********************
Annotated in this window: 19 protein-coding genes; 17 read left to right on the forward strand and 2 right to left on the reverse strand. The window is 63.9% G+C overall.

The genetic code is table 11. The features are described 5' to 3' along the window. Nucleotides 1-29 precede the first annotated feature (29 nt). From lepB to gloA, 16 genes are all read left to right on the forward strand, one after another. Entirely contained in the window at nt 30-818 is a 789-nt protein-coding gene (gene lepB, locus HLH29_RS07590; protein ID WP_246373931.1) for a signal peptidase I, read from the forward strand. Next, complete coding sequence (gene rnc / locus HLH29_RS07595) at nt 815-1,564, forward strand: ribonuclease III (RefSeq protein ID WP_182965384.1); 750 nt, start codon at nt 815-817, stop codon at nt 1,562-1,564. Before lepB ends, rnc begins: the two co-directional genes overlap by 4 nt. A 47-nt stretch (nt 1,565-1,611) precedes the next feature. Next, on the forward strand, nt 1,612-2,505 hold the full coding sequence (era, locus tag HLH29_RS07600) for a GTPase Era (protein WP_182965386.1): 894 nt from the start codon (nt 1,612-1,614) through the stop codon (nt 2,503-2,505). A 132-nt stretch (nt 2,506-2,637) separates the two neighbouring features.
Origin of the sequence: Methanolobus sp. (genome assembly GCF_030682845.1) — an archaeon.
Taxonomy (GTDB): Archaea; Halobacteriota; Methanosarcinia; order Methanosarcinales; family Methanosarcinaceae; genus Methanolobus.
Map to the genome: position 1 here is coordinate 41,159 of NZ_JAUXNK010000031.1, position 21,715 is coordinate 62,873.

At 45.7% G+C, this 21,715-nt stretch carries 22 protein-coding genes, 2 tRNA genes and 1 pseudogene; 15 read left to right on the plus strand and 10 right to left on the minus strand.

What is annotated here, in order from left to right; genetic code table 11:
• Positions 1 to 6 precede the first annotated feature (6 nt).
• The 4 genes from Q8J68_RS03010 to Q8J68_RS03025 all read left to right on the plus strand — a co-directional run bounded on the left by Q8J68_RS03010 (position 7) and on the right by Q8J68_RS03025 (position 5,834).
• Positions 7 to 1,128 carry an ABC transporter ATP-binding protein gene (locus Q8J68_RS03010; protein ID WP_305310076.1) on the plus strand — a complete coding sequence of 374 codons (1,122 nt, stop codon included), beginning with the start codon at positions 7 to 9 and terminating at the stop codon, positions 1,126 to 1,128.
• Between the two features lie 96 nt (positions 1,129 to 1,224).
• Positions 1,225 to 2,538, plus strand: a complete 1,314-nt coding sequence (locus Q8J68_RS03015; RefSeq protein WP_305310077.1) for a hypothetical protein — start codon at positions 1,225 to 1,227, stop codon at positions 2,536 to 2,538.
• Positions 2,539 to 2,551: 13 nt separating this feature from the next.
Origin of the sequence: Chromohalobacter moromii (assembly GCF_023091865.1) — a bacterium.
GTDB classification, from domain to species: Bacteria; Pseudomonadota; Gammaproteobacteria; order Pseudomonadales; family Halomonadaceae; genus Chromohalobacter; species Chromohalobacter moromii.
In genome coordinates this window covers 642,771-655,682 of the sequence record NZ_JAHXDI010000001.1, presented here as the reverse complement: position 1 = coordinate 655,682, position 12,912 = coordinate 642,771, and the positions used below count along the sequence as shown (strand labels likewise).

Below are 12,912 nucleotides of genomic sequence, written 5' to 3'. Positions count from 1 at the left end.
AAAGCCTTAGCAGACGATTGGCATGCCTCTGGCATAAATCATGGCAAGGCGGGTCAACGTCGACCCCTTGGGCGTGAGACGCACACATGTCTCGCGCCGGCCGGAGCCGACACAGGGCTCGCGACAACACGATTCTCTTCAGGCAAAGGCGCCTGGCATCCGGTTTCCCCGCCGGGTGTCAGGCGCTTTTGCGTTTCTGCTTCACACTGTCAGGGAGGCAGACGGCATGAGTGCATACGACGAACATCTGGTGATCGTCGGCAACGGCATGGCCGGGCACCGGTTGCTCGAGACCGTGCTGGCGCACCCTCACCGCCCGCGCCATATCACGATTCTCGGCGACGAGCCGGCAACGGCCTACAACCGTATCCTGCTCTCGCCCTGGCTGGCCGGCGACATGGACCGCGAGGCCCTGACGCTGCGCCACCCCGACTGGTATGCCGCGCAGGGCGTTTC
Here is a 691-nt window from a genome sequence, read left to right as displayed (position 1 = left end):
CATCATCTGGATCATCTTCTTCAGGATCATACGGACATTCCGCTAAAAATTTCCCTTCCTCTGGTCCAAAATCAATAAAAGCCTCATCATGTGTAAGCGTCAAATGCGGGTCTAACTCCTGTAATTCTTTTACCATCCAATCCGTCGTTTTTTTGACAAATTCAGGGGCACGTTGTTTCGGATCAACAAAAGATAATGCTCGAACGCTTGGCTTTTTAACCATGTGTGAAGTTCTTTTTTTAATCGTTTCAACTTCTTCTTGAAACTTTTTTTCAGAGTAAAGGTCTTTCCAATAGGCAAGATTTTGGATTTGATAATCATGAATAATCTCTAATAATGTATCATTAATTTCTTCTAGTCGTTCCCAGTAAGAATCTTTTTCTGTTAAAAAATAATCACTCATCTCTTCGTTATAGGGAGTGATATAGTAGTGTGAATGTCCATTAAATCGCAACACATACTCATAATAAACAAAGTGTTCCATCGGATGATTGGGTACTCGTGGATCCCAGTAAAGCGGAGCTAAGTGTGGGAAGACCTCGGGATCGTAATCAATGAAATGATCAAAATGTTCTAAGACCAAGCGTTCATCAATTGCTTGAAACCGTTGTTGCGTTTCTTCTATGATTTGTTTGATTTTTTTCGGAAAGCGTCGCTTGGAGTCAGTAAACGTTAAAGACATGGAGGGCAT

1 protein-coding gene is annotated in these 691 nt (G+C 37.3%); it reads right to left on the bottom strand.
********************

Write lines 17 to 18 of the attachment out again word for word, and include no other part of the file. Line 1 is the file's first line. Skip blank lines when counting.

Below are 12,912 nucleotides of genomic sequence, written 5' to 3'. Positions count from 1 at the left end.
AAAGCCTTAGCAGACGATTGGCATGCCTCTGGCATAAATCATGGCAAGGCGGGTCAACGTCGACCCCTTGGGCGTGAGACGCACACATGTCTCGCGCCGGCCGGAGCCGACACAGGGCTCGCGACAACACGATTCTCTTCAGGCAAAGGCGCCTGGCATCCGGTTTCCCCGCCGGGTGTCAGGCGCTTTTGCGTTTCTGCTTCACACTGTCAGGGAGGCAGACGGCATGAGTGCATACGACGAACATCTGGTGATCGTCGGCAACGGCATGGCCGGGCACCGGTTGCTCGAGACCGTGCTGGCGCACCCTCACCGCCCGCGCCATATCACGATTCTCGGCGACGAGCCGGCAACGGCCTACAACCGTATCCTGCTCTCGCCCTGGCTGGCCGGCGACATGGACCGCGAGGCCCTGACGCTGCGCCACCCCGACTGGTATGCCGCGCAGGGCGTTTC